Need for negative PCR test to enter Canada still under review despite U.S. dropping requirement

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Ottawa – with clock countdown Until the US border reopens to fully vaccinated Canadians, health officials have confirmed that the requirement for negative PCR tests for people arriving in Canada is not changing – yet.

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As the US unveiled its plan to ease land-border restrictions, travelers and business groups on both sides of the border have been pressing Ottawa to eliminate the need for an expensive COVID-19 test to cross into Canada. are.

Deputy Chief Public Health Officer Dr. Howard Njoo said on Friday that there is evidence that some people arriving in this country are testing positive – even though they have received the full course of vaccine against the virus.


“This is a live issue right now. As always, we continue to look at the scientific evidence and results of our current testing regime at the border, which includes requiring a negative PCR test to be taken within 72 hours before arrival in Canada. That’s interesting that, based on the data we’ve been able to analyze to date, there’s still a certain percentage – about 0.2 percent I think the last time I looked at the data – fully immunizations coming to Canada. passengers have tested positive for COVID-19,” he explained.

November 8 to reopen US border to fully vaccinated Canadians

“Then the question is, is it good or bad? It’s less than one percent, but if you look at the number of people coming into Canada as a percentage, the actual real number of people coming in, obviously, So I think right now, it’s definitely another layer of security, it’s something that exists at the moment, and we continue to look at the evidence.”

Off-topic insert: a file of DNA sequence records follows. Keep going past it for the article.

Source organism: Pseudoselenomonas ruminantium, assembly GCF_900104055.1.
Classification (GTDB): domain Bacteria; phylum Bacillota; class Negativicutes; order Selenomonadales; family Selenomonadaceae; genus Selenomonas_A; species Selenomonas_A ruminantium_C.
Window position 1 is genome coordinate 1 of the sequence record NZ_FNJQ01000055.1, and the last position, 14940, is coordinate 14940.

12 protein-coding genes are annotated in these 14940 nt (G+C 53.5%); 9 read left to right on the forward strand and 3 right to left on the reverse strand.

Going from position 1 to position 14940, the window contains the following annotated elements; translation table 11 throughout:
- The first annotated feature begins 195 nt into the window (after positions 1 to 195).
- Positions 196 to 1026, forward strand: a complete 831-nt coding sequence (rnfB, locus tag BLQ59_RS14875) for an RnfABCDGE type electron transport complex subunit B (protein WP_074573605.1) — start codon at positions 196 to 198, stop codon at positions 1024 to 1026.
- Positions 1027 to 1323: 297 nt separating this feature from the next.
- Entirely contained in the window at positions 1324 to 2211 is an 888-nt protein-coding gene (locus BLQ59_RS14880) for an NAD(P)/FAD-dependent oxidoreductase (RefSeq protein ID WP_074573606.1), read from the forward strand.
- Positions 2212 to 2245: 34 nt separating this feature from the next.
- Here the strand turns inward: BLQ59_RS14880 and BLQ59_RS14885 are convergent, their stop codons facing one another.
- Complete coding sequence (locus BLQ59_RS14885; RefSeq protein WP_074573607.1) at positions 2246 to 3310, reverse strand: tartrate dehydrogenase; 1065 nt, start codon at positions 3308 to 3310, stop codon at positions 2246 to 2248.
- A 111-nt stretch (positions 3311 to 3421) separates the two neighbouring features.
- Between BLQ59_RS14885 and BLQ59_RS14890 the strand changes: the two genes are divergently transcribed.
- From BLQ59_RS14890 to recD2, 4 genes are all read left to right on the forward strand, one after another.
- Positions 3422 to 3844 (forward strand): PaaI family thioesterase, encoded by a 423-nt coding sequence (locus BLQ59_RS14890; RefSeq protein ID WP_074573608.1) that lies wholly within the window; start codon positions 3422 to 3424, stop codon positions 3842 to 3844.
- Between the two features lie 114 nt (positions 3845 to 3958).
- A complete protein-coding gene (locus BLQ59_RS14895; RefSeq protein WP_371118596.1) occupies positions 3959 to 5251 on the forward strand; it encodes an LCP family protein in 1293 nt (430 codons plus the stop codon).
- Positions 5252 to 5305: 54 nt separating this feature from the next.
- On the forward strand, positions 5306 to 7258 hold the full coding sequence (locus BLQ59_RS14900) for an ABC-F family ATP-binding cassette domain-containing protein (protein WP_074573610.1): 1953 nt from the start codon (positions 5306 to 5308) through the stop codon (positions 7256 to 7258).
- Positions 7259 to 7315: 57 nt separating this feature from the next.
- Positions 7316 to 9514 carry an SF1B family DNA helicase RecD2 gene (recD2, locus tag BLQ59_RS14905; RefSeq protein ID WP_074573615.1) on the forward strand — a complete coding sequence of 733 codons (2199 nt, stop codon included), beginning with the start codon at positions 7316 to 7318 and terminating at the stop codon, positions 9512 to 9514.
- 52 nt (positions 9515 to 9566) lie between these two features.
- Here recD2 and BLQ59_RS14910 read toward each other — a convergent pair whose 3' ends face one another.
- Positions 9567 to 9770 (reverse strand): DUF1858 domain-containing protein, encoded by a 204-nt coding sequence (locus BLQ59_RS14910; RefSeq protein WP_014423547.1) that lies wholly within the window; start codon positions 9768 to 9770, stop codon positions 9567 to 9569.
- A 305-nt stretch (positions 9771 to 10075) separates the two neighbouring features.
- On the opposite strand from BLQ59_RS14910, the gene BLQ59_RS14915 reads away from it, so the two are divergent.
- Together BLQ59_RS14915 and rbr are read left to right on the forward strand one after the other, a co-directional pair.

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Njoo admits that no system is fool proof, but says it all comes down to “looking at things from a risk perspective”.

The cost of getting a PCR test done for travel varies. The cost of at least one lab in Whatcom County in Washington state is about $180 USD – which is about $223 CAD. Traveling generally requires appointments to take such a test, but again, the process may vary.

Canada’s Chief Public Health Officer Dr. Theresa Tam on Friday stressed the need for vigilance. She reminded Canadians that we continue to deal with the fourth wave of the pandemic.

“We are in a situation in Canada where our health systems are still very fragile. We need to take a precautionary stance over the next few times, and we will continue to evaluate the situation,” she said during a COVID-19 briefing on Friday. “Some of the most important things we are trying to achieve are keeping kids in school, hiring people, and keeping COVID-19 levels down as our vaccinations… Used to be.”

Tam continued to put forward several other ideas, such as the need for a wider-scale booster being reviewed, and that it is important for Canadians to be careful.

She promised to continue talks with the US Centers for Disease Control and other officials “to see what is appropriate in the trajectory going forward.”

Deputy Prime Minister Chrystia Freeland on Thursday all but rejected the idea of ​​eliminating the need for COVID-19 testing to enter Canada, urging Canadians not to give up in their fight against the pandemic.

The US border is set to reopen to fully vaccinated travelers on November 8, more than 18 months after recreational travel was disrupted by the pandemic.

The government has said that there are vaccines approved by the US Food and Drug Administration or the World Health Organization Will be accepted, which means people with AstraZeneca will be among those allowed to go to the States. While there are still questions about those receiving mixed doses, Bloomberg reports that they will also be allowed in.

-With files from Canadian Press

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